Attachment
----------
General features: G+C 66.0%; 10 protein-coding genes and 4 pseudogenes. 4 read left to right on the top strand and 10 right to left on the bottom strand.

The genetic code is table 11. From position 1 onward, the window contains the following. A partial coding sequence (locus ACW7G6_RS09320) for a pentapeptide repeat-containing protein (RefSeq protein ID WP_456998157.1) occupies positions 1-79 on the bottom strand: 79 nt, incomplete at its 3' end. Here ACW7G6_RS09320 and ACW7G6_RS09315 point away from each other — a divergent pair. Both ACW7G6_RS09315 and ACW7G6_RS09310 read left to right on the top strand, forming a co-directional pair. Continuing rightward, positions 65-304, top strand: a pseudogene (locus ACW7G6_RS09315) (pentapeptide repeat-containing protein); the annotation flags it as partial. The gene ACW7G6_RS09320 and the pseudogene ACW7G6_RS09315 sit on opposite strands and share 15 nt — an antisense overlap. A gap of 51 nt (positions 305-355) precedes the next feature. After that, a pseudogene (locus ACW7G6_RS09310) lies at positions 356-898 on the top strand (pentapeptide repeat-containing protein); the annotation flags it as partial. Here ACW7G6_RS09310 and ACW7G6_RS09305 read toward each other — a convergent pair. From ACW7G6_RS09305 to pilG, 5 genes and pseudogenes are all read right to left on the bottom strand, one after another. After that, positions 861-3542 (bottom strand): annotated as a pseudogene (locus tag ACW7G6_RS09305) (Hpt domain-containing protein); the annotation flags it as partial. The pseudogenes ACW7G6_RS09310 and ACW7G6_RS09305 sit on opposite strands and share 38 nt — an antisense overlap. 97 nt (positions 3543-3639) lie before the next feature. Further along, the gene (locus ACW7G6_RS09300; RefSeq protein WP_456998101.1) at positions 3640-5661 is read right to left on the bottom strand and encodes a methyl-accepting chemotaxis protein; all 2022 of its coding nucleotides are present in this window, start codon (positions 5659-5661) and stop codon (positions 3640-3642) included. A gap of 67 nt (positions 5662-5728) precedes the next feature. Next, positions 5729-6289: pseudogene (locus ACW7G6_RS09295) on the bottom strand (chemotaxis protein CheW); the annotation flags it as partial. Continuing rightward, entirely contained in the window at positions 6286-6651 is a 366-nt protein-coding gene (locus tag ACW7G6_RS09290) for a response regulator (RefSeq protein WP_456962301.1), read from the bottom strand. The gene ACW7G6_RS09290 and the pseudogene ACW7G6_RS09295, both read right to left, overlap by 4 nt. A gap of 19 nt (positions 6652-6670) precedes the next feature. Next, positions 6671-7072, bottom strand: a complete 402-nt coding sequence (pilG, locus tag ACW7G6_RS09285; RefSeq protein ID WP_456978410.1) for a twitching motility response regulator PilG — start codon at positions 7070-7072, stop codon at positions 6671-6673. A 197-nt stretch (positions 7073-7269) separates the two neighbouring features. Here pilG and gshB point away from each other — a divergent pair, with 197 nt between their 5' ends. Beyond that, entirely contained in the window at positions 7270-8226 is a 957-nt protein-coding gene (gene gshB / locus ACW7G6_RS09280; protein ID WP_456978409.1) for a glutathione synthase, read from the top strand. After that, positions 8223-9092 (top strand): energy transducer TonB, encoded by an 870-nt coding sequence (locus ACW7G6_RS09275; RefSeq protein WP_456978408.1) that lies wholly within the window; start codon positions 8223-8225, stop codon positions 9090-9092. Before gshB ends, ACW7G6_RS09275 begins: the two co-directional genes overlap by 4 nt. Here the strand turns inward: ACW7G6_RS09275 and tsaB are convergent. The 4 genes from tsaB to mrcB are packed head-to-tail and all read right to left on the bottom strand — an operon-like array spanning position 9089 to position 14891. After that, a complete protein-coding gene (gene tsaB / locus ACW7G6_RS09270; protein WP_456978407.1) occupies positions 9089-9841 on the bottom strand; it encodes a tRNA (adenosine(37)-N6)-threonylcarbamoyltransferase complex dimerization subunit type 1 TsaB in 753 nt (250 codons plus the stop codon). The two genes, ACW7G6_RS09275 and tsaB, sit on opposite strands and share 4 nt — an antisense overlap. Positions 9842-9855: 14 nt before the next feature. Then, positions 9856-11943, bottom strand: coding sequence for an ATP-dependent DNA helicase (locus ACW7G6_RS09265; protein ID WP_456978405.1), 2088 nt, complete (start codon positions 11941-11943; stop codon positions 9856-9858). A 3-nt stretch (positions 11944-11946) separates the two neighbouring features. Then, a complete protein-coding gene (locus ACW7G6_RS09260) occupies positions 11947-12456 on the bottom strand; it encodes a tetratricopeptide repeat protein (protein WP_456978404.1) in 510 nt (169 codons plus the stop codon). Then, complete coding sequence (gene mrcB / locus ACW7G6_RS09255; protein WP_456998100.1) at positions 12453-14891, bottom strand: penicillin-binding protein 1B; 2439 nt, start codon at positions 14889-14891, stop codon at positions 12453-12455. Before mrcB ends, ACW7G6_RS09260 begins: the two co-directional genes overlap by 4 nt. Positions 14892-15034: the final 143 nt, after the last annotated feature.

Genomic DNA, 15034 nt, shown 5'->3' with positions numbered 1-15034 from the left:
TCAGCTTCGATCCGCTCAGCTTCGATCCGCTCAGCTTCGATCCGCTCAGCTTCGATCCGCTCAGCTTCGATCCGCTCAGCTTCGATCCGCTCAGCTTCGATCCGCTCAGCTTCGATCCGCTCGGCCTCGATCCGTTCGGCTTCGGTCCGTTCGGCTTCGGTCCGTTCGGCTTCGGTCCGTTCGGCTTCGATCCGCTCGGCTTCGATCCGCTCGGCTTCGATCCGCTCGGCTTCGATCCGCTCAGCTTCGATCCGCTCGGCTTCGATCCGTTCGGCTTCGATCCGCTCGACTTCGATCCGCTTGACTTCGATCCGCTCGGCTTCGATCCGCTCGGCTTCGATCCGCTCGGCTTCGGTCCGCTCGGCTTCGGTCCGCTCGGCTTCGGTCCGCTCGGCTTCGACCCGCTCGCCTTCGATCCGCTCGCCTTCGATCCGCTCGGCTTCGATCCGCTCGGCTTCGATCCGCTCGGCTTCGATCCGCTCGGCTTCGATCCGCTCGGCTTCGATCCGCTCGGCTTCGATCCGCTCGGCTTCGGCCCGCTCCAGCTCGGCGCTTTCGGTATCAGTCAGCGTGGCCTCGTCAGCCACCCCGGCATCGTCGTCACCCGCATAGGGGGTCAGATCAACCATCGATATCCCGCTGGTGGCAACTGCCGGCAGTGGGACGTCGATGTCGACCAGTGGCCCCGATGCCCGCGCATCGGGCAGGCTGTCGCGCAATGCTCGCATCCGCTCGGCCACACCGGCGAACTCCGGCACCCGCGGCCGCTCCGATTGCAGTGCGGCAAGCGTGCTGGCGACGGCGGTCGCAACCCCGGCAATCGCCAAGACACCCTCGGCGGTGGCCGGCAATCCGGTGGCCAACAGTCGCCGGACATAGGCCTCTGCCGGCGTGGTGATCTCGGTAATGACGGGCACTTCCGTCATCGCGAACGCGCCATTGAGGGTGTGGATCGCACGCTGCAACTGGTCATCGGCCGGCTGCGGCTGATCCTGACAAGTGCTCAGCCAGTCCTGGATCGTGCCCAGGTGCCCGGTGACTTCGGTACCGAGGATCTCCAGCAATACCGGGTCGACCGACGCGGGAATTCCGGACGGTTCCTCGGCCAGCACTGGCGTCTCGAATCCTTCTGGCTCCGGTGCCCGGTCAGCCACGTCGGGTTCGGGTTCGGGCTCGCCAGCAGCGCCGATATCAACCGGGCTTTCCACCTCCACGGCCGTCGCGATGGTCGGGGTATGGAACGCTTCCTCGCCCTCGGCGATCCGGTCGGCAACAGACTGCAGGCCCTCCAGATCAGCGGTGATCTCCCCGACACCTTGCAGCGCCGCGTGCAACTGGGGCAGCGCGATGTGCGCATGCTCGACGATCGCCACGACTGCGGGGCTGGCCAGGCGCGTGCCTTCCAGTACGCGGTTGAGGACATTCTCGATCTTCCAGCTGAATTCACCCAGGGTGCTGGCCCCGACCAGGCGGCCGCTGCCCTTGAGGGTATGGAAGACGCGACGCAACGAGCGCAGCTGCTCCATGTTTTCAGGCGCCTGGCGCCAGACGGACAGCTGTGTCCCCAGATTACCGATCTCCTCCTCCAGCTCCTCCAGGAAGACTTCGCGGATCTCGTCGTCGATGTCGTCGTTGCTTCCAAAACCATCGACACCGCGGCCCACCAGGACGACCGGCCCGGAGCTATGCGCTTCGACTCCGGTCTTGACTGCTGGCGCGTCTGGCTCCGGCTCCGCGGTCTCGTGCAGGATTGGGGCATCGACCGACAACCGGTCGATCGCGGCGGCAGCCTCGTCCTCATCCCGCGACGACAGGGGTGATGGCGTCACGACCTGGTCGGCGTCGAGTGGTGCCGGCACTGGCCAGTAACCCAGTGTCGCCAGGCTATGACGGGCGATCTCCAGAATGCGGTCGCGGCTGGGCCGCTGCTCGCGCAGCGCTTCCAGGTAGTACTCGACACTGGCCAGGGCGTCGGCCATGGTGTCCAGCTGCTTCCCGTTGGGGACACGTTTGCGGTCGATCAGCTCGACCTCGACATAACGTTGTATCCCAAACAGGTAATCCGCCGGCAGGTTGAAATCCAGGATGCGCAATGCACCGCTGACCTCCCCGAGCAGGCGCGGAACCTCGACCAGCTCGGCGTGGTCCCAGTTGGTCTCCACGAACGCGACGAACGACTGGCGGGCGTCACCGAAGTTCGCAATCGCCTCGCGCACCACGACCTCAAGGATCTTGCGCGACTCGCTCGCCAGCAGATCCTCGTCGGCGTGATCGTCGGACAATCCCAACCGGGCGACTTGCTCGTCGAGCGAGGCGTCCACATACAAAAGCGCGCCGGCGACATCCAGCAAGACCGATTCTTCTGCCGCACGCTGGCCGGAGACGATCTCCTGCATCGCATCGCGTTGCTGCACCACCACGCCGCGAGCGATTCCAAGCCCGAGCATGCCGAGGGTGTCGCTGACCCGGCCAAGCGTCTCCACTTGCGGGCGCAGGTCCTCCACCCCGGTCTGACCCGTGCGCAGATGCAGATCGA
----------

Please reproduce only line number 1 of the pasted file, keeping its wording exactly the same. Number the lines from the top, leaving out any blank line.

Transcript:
General features: G+C 66.0%; 10 protein-coding genes and 4 pseudogenes. 4 read left to right on the top strand and 10 right to left on the bottom strand.